pop tarts.

My child LOVES pop tarts. He’s never had an actual REAL pop tart, for the fear this would blow his mind and it would be ALL he wanted to eat (plus, I think they may have milk in them?). He has had the  organic kind we find at trader joes, and the unfrosted ones are vegan. These are his favorite breakfast ever. If he could have chocolate chip pancakes in the shape of mickey mouse with extra chocolate chips and tons of soy-whip, or pop tarts – the kid would DEFINITELY pick the pop tarts. He wants pop tarts as soon as he wakes up, he wants them for dinner, he wants them AFTER dinner. He’s pop tart crazy. Just because these are organic and from trader joes though, DOES NOT necessarily mean these are good for him. They are loaded with sugar.  I dont think they are the most terrible thing for him to eat, but after eating two pop tarts thats about 40 grams of sugar. EEEK.

One friday night i was feeling adventurous so I thought I’d take a stab at making some of my own pop tarts and see what he thinks of these.  I scoured the internet and found many recipes – but went with smitten kitchen since she’s a pretty reliable source of good recipes. I followed this recipe here. Im not sure these are any lower in sugar, BUT at least I had some control over what exactly went into them.

I made apricot and blackberry flavored pop tarts and I got alot of flack on instagram for not putting frosting on them! I did sprinkle the tops with sugar – two hours of making pop tarts left me tired – I had no energy for frosting this time around. Plus, I was trying to keep these on the healthier side.  There will be frosting next time.

Milo really really enjoyed these. I dont particularly think they tasted like pop tarts – more like pop-pastry or mini hand pies. However, he didn’t really know the difference and at least all that hard work got appreciated and enjoyed!

2 cups all-purpose flour
1 tablespoon sugar
1 teaspoon salt
2 sticks earth balance
1 egg replacer ( I used the powdered kind)
2 T almond milk

additional almond milk to brush on pastry

Jam Filling
3/4 cup (8 ounces) jam
1 tablespoon cornstarch mixed with 1 tablespoon cold water

Mix the jam with the cornstarch/water in a small saucepan. Bring the mixture to a boil, and simmer, stirring, for 2 minutes. Remove from the heat, and set aside to cool. Use to fill the pastry tarts.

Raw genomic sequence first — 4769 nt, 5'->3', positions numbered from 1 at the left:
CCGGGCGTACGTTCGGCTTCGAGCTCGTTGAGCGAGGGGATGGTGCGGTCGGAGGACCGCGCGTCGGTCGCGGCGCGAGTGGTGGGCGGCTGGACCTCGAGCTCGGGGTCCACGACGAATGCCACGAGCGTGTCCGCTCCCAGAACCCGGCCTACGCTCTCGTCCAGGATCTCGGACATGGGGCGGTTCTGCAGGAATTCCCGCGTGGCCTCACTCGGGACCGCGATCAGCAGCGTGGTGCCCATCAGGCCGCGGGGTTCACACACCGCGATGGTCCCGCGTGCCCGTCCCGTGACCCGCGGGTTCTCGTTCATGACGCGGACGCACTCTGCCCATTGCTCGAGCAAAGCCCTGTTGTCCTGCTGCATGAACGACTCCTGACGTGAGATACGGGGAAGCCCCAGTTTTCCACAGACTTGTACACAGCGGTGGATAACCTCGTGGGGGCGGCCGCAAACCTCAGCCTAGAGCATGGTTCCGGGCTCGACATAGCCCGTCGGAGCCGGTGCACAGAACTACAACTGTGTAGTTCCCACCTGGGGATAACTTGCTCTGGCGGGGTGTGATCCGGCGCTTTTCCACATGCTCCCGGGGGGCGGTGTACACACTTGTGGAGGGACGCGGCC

for the dough: Whisk together the flour, sugar, and salt. Work in the butter with a pastry blender until small lumps of butter are still visible, and the mixture holds together when you squeeze it. Whisk the egg replacer and milk together and stir them into the dough, mixing just until everything is cohesive, kneading briefly on a well-floured counter if necessary.

Divide the dough in half,  shape each half into a smooth rectangle, about 3×5 inches. Place one piece on a lightly floured work surface, and roll it into a rectangle about 1/8″ thick, large enough that you can trim it to an even 9″ x 12″.Cut each piece of dough into thirds – you’ll form nine 3″ x 4″ rectangles.

Brush the dough with a little bit of almond milk. This will be the “inside” of the tart; the almond milk is to help the top piece adhere. Place a heaping tablespoon or so of filling into the center of each rectangle, keeping a bare 1/2-inch perimeter around it. Place a second rectangle of dough atop the first, using your fingertips to press firmly around the pocket of filling, sealing the dough well on all sides. Press the tines of a fork all around the edge of the rectangle. Repeat with remaining tarts.

Gently place the tarts on a lightly greased or parchment-lined baking sheet. Prick the top of each tart multiple times with a toothpick; you want to make sure steam can escape, or the tarts will become billowy pillows rather than flat toaster pastries. Refrigerate the tarts (they don’t need to be covered) for 30 minutes, while you preheat your oven to 350°F.

Remove the tarts from the fridge, and bake them for 20 to 25 minutes, until they’re a light golden brown. Cool in pan on rack.

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